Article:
The G600’s overall performance is a bit hit-or-miss. It starts up in just over two seconds, and shuts down again even more quickly, but in single-shot mode its shot-to-shot time is over four seconds, which is pretty slow. In continuous mode it starts off well, shooting the first six frames at approximately one frame a second, but then it slows down a lot once the buffer fills up, dropping to about 0.5fps, but it doesn’t focus between shots in this mode.
The autofocus system is the same as used in the R8 and R10, a nice multi-zone system that is impressively fast in good light, although it does slow down a lot in lower light levels. In very low light it has some problems, but will usually focus on the second or third try. The camera has a bright AF assist lamp for very dark conditions, with a range of around four metres.
In terms of picture quality, the G600 is unfortunately slightly disappointing, and somewhat below average for a 10MP compact camera. The internal zoom lens produces quite pronounced barrel distortion at wide angle, and while centre sharpness is very good there is quite a lot of blurring and chromatic aberration in the corners of the frame. Colour reproduction is very good, but dynamic range is distinctly limited with blown highlights and murky shadows on high-contrast shots. The biggest problem is image noise, which is visible even at the lowest ISO setting, and get progressively worse as sensitivity is increased, although colour fidelity remains good up to 800 ISO.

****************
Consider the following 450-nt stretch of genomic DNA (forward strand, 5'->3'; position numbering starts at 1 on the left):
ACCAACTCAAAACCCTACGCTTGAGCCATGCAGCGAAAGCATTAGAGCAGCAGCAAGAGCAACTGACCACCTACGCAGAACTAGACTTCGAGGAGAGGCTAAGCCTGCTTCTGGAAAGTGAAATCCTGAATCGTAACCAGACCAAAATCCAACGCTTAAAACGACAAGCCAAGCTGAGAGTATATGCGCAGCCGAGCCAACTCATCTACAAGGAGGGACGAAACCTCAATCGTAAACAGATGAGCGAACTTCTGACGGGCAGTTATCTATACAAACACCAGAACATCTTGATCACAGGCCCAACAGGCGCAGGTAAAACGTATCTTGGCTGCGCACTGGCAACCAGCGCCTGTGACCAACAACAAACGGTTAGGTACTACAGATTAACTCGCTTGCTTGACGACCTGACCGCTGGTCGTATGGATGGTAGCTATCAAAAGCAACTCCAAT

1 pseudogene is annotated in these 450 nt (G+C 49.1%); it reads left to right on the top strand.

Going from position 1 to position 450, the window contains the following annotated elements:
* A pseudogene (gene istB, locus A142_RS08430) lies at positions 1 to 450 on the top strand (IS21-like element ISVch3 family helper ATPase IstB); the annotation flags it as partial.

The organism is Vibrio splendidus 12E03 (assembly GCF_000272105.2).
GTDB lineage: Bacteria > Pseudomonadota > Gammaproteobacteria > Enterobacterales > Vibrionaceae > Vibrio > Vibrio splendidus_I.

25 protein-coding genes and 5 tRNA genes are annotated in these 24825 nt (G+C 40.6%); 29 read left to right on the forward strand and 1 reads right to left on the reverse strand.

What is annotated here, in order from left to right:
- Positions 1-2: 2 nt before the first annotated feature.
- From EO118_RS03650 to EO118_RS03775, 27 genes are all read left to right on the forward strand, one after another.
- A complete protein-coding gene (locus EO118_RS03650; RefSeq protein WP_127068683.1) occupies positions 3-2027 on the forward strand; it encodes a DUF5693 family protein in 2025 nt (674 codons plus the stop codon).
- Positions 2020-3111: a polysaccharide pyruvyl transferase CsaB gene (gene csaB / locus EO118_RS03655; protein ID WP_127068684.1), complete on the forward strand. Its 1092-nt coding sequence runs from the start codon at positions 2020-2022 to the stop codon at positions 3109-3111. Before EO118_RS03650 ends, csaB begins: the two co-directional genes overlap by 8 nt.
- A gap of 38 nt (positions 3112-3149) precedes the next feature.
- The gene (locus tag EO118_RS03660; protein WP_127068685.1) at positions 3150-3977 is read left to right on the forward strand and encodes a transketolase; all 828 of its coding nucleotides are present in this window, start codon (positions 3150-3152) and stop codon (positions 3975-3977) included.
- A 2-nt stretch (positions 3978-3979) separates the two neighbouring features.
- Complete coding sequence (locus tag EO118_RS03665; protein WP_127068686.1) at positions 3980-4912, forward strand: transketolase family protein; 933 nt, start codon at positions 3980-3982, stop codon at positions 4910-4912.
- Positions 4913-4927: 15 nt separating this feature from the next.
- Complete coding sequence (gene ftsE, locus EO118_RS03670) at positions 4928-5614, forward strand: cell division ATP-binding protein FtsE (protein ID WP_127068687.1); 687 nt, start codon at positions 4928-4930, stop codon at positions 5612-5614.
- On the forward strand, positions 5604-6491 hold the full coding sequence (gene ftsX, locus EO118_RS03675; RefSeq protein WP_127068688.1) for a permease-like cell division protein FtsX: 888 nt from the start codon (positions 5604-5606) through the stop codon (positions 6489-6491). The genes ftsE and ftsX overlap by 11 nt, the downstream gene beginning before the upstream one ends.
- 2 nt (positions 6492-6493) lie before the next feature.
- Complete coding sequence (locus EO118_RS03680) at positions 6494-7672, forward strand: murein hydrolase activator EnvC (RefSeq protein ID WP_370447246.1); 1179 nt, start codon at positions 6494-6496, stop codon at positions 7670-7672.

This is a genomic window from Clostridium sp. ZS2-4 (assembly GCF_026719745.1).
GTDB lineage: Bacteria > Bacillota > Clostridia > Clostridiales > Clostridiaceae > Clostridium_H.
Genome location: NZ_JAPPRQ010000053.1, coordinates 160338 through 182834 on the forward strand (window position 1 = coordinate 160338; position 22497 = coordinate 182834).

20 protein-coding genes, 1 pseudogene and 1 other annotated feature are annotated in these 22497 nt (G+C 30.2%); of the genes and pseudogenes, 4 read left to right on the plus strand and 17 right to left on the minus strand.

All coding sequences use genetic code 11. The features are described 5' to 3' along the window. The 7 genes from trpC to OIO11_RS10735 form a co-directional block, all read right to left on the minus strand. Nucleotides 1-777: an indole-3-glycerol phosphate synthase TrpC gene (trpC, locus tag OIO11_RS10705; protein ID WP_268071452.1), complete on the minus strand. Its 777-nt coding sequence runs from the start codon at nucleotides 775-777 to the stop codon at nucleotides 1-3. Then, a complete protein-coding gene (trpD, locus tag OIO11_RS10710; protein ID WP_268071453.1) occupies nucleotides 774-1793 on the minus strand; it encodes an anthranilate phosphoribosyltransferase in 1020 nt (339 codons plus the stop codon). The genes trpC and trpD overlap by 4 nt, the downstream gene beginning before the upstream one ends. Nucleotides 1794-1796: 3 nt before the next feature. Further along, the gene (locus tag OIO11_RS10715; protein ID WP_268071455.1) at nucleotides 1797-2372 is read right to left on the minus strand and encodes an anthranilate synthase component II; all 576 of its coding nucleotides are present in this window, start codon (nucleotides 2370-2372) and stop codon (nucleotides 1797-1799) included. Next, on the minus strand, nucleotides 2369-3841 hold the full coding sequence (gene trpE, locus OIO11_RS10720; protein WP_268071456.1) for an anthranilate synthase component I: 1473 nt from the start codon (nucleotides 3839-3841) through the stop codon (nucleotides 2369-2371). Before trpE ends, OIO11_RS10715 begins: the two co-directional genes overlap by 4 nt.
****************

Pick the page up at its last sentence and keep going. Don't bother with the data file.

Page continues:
The Ricoh G600 is very expensive compared to other rugged compacts, and lacks the social graces of its main competitors. It has a number of unique features that will be useful for specialist applications such as law enforcement, emergency response or the construction industry, but as an outdoor sports camera even with its robust armour-plated design it is outclassed by cheaper rivals. It is also let down by so-so image quality and slow performance.